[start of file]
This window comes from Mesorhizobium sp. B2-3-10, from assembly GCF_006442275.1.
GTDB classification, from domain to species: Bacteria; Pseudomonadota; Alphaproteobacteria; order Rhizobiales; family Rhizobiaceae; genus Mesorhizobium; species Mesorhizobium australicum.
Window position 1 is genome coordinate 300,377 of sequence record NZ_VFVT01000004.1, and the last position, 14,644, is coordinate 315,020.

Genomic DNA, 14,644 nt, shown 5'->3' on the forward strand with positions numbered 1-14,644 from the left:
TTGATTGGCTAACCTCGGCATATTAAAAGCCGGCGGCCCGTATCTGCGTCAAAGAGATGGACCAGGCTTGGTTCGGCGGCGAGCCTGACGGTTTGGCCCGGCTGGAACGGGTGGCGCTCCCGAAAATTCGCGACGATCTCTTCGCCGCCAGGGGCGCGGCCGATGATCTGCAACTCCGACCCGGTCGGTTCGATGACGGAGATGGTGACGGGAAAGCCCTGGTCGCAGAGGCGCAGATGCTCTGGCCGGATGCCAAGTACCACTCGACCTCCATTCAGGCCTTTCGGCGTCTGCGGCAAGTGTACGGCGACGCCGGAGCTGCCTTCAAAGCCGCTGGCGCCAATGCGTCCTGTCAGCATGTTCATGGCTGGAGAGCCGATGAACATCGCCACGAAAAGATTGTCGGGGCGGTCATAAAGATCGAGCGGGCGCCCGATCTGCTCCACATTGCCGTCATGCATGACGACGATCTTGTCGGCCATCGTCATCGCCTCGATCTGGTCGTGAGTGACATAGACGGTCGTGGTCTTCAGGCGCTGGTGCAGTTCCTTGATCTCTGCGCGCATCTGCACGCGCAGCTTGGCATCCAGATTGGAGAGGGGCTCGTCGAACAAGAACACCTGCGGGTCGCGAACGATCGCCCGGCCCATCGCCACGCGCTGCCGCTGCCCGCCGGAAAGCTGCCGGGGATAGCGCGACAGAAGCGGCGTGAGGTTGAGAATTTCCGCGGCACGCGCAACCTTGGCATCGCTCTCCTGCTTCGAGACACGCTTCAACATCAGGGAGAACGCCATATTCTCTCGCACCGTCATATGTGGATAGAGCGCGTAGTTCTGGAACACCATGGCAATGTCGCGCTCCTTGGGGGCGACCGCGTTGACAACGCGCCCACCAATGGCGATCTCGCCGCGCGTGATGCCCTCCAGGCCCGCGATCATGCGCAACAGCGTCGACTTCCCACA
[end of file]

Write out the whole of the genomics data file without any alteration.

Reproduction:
This window comes from Mesorhizobium sp. B2-3-10, from assembly GCF_006442275.1.
GTDB classification, from domain to species: Bacteria; Pseudomonadota; Alphaproteobacteria; order Rhizobiales; family Rhizobiaceae; genus Mesorhizobium; species Mesorhizobium australicum.
Window position 1 is genome coordinate 300,377 of sequence record NZ_VFVT01000004.1, and the last position, 14,644, is coordinate 315,020.

Genomic DNA, 14,644 nt, shown 5'->3' on the forward strand with positions numbered 1-14,644 from the left:
TTGATTGGCTAACCTCGGCATATTAAAAGCCGGCGGCCCGTATCTGCGTCAAAGAGATGGACCAGGCTTGGTTCGGCGGCGAGCCTGACGGTTTGGCCCGGCTGGAACGGGTGGCGCTCCCGAAAATTCGCGACGATCTCTTCGCCGCCAGGGGCGCGGCCGATGATCTGCAACTCCGACCCGGTCGGTTCGATGACGGAGATGGTGACGGGAAAGCCCTGGTCGCAGAGGCGCAGATGCTCTGGCCGGATGCCAAGTACCACTCGACCTCCATTCAGGCCTTTCGGCGTCTGCGGCAAGTGTACGGCGACGCCGGAGCTGCCTTCAAAGCCGCTGGCGCCAATGCGTCCTGTCAGCATGTTCATGGCTGGAGAGCCGATGAACATCGCCACGAAAAGATTGTCGGGGCGGTCATAAAGATCGAGCGGGCGCCCGATCTGCTCCACATTGCCGTCATGCATGACGACGATCTTGTCGGCCATCGTCATCGCCTCGATCTGGTCGTGAGTGACATAGACGGTCGTGGTCTTCAGGCGCTGGTGCAGTTCCTTGATCTCTGCGCGCATCTGCACGCGCAGCTTGGCATCCAGATTGGAGAGGGGCTCGTCGAACAAGAACACCTGCGGGTCGCGAACGATCGCCCGGCCCATCGCCACGCGCTGCCGCTGCCCGCCGGAAAGCTGCCGGGGATAGCGCGACAGAAGCGGCGTGAGGTTGAGAATTTCCGCGGCACGCGCAACCTTGGCATCGCTCTCCTGCTTCGAGACACGCTTCAACATCAGGGAGAACGCCATATTCTCTCGCACCGTCATATGTGGATAGAGCGCGTAGTTCTGGAACACCATGGCAATGTCGCGCTCCTTGGGGGCGACCGCGTTGACAACGCGCCCACCAATGGCGATCTCGCCGCGCGTGATGCCCTCCAGGCCCGCGATCATGCGCAACAGCGTCGACTTCCCACA